If you’re the landlord or tenant of a property that’s been damaged by the recent flooding and slips, you’re probably wondering where this leaves your tenancy agreement or commercial lease.

In this article, we’ve put together some general information on your rights and responsibilities.

Residential properties that are uninhabitable due to damage

If a residential property has been damaged due to the flooding or slips and is completely uninhabitable, the Residential Tenancies Act 1986 states that rent must be reduced and either the landlord or tenant can give written notice to terminate the tenancy.

Landlords need to give at least seven days’ notice to terminate the tenancy, while tenants only need to give two days’ notice.

Residential properties that are partially uninhabitable due to damage

If a residential property has been damaged and some of the property is uninhabitable, rent must be reduced accordingly and either the landlord or tenant can apply to the Tenancy Tribunal for an order terminating the tenancy if required.

The Tenancy Tribunal will generally do so if it believes it would be unreasonable to require the landlord to repair the property or to require the tenant to continue with the tenancy (even at a reduced rent).

Commercial properties that have been damaged

If a commercial property has been damaged, the lease agreement will dictate the recommended course of action.

Under the standard and current form of commercial lease agreements, the lease is immediately terminated if the property has been completely destroyed and is unusable.

In the event that a landlord decides demolition or reconstruction is necessary, they will generally need to give their tenant at least three months’ notice, with reduced rent and outgoings payable by the tenant until the termination date.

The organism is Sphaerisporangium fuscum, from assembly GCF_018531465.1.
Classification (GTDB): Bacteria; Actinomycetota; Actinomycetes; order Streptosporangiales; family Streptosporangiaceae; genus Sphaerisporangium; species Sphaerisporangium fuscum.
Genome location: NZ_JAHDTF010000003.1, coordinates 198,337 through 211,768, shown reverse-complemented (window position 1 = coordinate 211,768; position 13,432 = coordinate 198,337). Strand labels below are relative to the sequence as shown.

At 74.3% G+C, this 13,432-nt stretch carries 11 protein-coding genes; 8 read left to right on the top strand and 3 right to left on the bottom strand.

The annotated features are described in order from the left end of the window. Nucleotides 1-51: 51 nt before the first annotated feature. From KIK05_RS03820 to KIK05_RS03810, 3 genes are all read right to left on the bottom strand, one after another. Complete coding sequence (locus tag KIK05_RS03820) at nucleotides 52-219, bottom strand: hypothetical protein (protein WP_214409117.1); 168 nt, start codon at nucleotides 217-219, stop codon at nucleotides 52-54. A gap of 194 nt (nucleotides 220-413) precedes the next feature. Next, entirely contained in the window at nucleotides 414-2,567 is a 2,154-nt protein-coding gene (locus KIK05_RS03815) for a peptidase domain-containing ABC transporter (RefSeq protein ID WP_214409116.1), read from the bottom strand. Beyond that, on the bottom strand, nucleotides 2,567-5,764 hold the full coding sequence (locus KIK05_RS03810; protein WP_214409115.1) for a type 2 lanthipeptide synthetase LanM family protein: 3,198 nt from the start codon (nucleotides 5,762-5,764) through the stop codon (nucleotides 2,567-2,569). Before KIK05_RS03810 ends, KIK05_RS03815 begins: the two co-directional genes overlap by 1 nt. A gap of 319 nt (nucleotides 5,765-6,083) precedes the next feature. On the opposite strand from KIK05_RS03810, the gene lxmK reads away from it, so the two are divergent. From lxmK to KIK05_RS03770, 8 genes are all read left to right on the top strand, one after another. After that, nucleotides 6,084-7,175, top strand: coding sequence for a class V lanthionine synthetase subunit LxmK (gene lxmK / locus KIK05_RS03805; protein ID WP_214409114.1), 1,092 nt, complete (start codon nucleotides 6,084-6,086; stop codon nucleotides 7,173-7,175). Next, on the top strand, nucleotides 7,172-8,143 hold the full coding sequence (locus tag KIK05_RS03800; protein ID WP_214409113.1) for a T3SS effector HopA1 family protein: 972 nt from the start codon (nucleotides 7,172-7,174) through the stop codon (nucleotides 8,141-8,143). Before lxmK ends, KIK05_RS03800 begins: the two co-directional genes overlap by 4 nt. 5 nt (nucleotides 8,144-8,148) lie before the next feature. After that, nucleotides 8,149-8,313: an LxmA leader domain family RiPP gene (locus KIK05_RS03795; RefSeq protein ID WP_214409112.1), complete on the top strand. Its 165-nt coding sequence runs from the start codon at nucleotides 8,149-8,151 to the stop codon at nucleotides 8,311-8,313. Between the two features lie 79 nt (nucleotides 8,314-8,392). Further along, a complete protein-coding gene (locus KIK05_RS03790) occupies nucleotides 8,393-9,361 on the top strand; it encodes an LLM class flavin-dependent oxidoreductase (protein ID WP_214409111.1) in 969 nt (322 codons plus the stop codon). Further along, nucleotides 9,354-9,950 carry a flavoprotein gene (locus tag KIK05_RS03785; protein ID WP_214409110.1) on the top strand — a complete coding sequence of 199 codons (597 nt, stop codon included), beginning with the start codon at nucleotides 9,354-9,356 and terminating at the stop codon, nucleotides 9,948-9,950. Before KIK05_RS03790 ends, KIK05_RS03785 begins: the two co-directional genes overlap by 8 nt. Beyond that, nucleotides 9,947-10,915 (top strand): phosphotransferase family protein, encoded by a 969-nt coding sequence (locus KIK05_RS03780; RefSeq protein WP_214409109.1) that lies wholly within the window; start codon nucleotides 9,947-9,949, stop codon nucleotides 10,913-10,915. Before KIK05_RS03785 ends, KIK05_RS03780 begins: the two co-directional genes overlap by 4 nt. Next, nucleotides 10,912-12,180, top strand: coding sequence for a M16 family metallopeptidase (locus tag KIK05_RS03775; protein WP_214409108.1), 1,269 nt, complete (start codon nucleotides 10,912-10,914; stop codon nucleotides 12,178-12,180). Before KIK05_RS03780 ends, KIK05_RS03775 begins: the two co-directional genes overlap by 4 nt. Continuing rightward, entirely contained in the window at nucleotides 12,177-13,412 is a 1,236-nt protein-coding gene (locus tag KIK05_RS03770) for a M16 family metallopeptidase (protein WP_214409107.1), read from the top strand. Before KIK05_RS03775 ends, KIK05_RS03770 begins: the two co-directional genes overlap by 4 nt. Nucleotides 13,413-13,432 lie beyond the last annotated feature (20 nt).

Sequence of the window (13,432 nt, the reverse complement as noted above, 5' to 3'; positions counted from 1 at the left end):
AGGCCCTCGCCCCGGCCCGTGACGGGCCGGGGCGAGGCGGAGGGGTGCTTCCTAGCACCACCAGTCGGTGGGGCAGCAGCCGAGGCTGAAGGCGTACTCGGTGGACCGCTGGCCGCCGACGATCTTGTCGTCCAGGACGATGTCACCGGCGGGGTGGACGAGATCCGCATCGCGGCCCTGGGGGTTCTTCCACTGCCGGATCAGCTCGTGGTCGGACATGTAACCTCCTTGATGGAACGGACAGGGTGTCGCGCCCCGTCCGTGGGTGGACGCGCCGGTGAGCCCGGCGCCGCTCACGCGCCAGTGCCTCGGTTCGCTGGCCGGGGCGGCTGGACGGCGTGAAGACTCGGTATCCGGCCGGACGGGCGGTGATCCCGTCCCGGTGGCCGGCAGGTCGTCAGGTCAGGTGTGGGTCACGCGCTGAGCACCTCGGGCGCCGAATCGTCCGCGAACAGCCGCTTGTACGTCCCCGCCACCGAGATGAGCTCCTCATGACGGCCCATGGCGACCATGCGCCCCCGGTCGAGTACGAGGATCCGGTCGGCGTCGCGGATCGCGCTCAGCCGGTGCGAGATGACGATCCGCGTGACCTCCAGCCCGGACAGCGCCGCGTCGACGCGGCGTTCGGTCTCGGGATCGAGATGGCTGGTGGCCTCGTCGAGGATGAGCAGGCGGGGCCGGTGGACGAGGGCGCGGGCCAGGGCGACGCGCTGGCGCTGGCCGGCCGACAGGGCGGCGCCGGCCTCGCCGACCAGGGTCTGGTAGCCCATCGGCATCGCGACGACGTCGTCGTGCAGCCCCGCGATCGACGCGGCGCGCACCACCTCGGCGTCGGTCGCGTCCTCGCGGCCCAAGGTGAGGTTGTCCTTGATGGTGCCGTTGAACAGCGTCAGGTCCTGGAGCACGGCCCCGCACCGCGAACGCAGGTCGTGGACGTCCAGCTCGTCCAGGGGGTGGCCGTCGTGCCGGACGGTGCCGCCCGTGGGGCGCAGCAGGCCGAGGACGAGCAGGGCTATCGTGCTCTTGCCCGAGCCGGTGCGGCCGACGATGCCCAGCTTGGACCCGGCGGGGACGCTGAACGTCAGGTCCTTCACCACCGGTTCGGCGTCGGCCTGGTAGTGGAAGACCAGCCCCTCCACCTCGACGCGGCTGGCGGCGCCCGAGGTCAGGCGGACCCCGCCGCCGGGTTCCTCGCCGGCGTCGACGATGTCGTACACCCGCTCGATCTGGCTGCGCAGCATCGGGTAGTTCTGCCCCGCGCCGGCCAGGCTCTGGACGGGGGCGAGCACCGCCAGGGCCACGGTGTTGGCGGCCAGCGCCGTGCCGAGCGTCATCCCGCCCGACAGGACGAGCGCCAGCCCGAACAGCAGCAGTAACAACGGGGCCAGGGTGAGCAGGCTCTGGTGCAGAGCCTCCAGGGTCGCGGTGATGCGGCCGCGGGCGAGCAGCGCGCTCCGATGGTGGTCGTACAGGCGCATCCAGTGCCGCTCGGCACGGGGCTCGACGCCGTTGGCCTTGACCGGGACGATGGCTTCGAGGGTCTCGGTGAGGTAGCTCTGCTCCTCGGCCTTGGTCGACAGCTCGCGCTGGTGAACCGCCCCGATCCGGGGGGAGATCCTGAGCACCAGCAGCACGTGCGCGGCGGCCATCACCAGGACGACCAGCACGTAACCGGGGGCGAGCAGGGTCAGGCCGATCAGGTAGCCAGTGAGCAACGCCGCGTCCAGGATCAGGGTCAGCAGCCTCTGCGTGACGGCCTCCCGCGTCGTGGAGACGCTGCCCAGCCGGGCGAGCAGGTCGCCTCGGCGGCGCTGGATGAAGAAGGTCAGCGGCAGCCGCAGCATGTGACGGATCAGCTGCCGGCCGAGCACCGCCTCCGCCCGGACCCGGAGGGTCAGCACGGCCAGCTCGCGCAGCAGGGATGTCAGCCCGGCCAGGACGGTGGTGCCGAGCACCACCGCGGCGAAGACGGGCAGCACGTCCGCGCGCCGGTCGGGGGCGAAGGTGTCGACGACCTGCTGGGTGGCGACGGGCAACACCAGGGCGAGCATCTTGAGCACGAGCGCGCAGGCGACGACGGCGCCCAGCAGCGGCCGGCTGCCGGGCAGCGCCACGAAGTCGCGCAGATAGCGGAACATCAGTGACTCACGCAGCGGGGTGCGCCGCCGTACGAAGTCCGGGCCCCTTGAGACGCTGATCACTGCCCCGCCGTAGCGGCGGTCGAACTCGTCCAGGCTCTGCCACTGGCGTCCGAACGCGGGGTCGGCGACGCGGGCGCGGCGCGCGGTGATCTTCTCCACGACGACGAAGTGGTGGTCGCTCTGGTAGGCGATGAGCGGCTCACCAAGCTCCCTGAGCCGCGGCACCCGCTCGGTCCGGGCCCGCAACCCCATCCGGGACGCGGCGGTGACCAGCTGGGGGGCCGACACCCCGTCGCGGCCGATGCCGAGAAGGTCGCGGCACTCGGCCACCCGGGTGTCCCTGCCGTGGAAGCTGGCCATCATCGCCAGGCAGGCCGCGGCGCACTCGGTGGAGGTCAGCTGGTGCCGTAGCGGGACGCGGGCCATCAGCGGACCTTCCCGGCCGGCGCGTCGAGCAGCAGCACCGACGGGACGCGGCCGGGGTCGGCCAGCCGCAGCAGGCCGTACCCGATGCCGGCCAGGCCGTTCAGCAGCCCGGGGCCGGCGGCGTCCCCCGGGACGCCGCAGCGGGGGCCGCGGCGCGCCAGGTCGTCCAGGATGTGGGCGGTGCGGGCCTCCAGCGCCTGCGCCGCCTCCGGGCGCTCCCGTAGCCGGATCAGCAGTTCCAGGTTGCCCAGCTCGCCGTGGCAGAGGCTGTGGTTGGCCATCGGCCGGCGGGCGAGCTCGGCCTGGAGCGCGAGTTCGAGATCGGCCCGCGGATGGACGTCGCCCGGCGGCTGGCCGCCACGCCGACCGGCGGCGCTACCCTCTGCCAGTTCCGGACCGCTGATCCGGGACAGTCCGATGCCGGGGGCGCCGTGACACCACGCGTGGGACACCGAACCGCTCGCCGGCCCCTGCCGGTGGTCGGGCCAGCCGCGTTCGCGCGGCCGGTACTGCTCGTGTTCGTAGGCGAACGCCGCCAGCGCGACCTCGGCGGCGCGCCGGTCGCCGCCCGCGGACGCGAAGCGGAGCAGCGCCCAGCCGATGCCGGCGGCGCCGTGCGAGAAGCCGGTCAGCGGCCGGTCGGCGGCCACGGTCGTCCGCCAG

If a commercial property has been partially destroyed but the premises aren’t ‘untenantable,’ the rent and outgoings are usually reduced accordingly until repairs are complete.

The above circumstances are general and are the standard remedial actions under the current ADLS lease agreement.  However, leases can be bespoke in nature and each lease will dictate its own process. We can review your lease to determine what course of action you, as a landlord or tenant, can take if you’ve been affected by the recent flooding.

Where to seek advice

If you need legal advice in relation to property damage caused by the recent extreme weather, please get in touch with our team on enquiries@armstrongmurray.co.nz or 09 489 9102.


This article is brief and general in nature. You should not treat it as legal advice and should seek professional advice before taking any action in relation to the matters dealt with in this post. Armstrong Murray accepts no liability for losses suffered by any person or organisation who may rely directly or indirectly on this post.